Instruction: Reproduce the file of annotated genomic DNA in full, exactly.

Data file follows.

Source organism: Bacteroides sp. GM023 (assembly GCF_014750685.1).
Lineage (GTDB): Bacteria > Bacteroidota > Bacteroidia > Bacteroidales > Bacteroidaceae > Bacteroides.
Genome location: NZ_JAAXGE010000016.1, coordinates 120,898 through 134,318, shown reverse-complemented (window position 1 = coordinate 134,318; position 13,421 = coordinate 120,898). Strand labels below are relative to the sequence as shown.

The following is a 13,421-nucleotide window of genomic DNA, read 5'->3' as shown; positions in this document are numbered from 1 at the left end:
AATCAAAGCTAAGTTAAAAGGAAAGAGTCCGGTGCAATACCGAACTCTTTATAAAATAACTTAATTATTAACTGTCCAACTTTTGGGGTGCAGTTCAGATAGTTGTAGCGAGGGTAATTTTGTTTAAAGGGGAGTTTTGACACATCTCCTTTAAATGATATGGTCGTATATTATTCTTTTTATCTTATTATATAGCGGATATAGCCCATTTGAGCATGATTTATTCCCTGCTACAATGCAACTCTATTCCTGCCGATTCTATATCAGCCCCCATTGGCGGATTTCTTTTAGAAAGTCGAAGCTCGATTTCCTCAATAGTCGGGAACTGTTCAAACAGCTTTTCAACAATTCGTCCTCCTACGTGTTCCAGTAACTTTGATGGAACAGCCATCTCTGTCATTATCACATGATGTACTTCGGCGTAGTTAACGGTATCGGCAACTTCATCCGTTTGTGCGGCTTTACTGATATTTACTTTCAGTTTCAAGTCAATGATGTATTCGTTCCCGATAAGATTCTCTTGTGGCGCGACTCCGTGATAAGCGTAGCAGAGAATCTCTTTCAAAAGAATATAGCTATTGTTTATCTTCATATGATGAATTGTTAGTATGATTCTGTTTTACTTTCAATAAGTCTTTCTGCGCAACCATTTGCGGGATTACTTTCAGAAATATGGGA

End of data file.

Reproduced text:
Source organism: Bacteroides sp. GM023 (assembly GCF_014750685.1).
Lineage (GTDB): Bacteria > Bacteroidota > Bacteroidia > Bacteroidales > Bacteroidaceae > Bacteroides.
Genome location: NZ_JAAXGE010000016.1, coordinates 120,898 through 134,318, shown reverse-complemented (window position 1 = coordinate 134,318; position 13,421 = coordinate 120,898). Strand labels below are relative to the sequence as shown.

The following is a 13,421-nucleotide window of genomic DNA, read 5'->3' as shown; positions in this document are numbered from 1 at the left end:
AATCAAAGCTAAGTTAAAAGGAAAGAGTCCGGTGCAATACCGAACTCTTTATAAAATAACTTAATTATTAACTGTCCAACTTTTGGGGTGCAGTTCAGATAGTTGTAGCGAGGGTAATTTTGTTTAAAGGGGAGTTTTGACACATCTCCTTTAAATGATATGGTCGTATATTATTCTTTTTATCTTATTATATAGCGGATATAGCCCATTTGAGCATGATTTATTCCCTGCTACAATGCAACTCTATTCCTGCCGATTCTATATCAGCCCCCATTGGCGGATTTCTTTTAGAAAGTCGAAGCTCGATTTCCTCAATAGTCGGGAACTGTTCAAACAGCTTTTCAACAATTCGTCCTCCTACGTGTTCCAGTAACTTTGATGGAACAGCCATCTCTGTCATTATCACATGATGTACTTCGGCGTAGTTAACGGTATCGGCAACTTCATCCGTTTGTGCGGCTTTACTGATATTTACTTTCAGTTTCAAGTCAATGATGTATTCGTTCCCGATAAGATTCTCTTGTGGCGCGACTCCGTGATAAGCGTAGCAGAGAATCTCTTTCAAAAGAATATAGCTATTGTTTATCTTCATATGATGAATTGTTAGTATGATTCTGTTTTACTTTCAATAAGTCTTTCTGCGCAACCATTTGCGGGATTACTTTCAGAAATATGGGA